In my first post on Edwards Ferry, I briefly touched upon the history of the site and offered a general orientation. I am going set aside discussion of the rich pre- and post-war history of the site for a later date. And, going against my orderly nature, even table discussion of the fighting at Edwards Ferry concurrent with the battle of Balls Bluff. Also set aside for a later date, operations of one Elijah V. White in the vicinity of the crossing. Clearly this was a strategic point along the river, where much activity occurred. But for now I’ll focus on just the activities of June 1863 and the crossing of the Army of the Potomac on its way to Gettysburg.
Strategic point and useful river crossing site, yes. But how did the Army of the Potomac’s crossing come together? First I’ll build a time line based on entries from the Official Records – Series I, Volume 27, Part III: Correspondence, Etc. (Serial 45) specifically. Unlike the other two serials which cover the Gettysburg campaign, Serial 45 is like a pile of documents to sort through. Dispatches, telegrams, reports, and letters are organized loosely by chronology, but without much context (such as order of battle). Good news is many of these documents have a time stamp indicating roughly when the message was composed. So I’ve used that as a reference by which to organize the entries. The first part of that time line is shown below (using 24 hour “military time” to avoid confusion). Where exact times are not offered in the Official Record, I’ve offered my guess as to the time sent:
– June 16 @ 1715: General G. K. Warren, AOP Chief Engineer, while providing a summary of river crossing points, noted Edwards Ferry was a favorable spot for pontoon bridging (he estimated 700 feet). However this report is a survey of several crossing points, with Edwards Ferry evaluated favorably along with others.
– June 19 @ 1040: General Henry Slocum, commanding XII Corps, reports arrival at Leesburg, Virginia. Recommends pontoon bridge at Edwards Ferry.
– June 19 @ 1200: General Daniel Butterfield, Army Chief of Staff, responds wishing to know why Edwards Ferry is the right place for any pontoon bridge.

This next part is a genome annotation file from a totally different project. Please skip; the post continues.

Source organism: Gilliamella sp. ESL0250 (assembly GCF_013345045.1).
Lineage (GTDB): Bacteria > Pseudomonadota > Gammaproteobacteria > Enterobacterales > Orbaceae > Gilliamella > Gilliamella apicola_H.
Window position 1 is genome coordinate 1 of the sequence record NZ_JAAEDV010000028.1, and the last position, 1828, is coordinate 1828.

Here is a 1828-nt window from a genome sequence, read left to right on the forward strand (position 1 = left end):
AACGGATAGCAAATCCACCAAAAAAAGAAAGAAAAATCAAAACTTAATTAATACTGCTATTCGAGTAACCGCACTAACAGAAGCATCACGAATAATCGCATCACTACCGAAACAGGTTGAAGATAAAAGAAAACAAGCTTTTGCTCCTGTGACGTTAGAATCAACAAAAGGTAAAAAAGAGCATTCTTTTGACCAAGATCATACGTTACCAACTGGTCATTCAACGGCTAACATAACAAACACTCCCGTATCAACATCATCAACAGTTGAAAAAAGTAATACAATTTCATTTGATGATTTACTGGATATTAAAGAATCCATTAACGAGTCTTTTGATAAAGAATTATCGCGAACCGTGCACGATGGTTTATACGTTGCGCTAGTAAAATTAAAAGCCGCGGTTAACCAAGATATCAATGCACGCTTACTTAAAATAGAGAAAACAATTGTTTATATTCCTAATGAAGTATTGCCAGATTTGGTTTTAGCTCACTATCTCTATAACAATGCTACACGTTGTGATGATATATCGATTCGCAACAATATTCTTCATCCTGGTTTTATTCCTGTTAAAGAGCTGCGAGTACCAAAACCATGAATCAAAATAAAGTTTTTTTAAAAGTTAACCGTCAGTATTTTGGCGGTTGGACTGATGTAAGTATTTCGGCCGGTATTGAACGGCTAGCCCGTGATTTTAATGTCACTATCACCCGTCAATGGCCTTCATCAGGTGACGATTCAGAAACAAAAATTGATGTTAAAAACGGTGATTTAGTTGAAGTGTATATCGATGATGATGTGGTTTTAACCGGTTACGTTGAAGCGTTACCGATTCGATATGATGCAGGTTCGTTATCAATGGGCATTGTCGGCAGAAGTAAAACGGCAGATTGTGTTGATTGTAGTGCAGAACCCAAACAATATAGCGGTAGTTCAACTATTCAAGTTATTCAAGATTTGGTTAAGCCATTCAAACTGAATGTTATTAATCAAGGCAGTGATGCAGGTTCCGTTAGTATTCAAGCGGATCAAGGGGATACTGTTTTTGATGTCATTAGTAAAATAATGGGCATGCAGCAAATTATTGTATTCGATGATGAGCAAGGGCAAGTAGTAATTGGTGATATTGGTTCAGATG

– June 19 @ about 1500: Slocum responds with his logic. Existing fortification defend Edwards Ferry. The site offers access to the Chesapeake and Ohio Canal as a supply route.
– June 19 @ about 1500: Two orders from Butterfield. Orders engineers from Harpers Ferry to the Mouth of the Monocacy. Orders materials sent to Edwards Ferry, but held in readiness only.
– June 19 @ 2130: Butterfield backs up those orders with a dispatch to Slocum, advising on the status of the bridging materials. Further he sends an order directly to General Tyler at Sandy Hook (Harpers Ferry), Maryland, referencing the engineers called for.
– June 20 @ 0800: Slocum reitterates his points from the 19th – forts and canal. Also warns of Ewell’s presence at Winchester.
– June 20 @ 0900: Captain Spaulding, engineer in charge at the mouth of the Monocacy, estimates the river at that spot 1,500 feet wide. He requests fifteen extra boats and other equipment.
– June 20 @1720: Butterfield orders Captain C.N. Turnbull, engineer officer at Edwards Ferry, to complete one pontoon bridge across the Potomac. He is also to set aside bridging materials to cross Goose Creek, with a suggested point near the Leesburg – Alexandria Turnpike.
– June 20 @ 1920: Turnbull acknowledges orders. However, he measures the river at 1,400 feet but reports having only 1,200 feet of bridge. Furthermore, the river has risen two feet during the day. Turnbull coordinates with General Henry Benham, commanding the Engineer Brigade, for additional support. Signing off with, “Will go ahead and do the best I can.”
– June 20 @ 1920: Butterfield then requests from Turnbull estimates of the river width at Noland’s and Hauling Fords (both upstream). Relates that General Hooker does not want the bridge at Edwards Ferry if the length is 1,400 feet.
– June 21 @ 1145: Turnbull reports the pontoon bridge was completed at around 0945 hrs. The length is just short of the prohibited length – 1,340 feet.
– June 22 @ 1200: Butterfield relates that General Wadsworth is placing a bridge over Goose Creek at the turnpike, and asks Turnbull about bridging the creek near its mouth. Turnbull responds he can bridge the creek anywhere up to a half mile from the mouth. Turnbull also relates that a road can be made from XI Corps headquarters to Edwards Ferry.
I’ll stop this first segment of the time line at this point. Based on the Official Records, General Slocum made the strongest case for Edwards Ferry as a crossing point. With a decision made on June 20, the engineers were responsive, placing the first bridge over the river in about 14 hours. And yes, just sixty feet short of the “do not exceed” specification.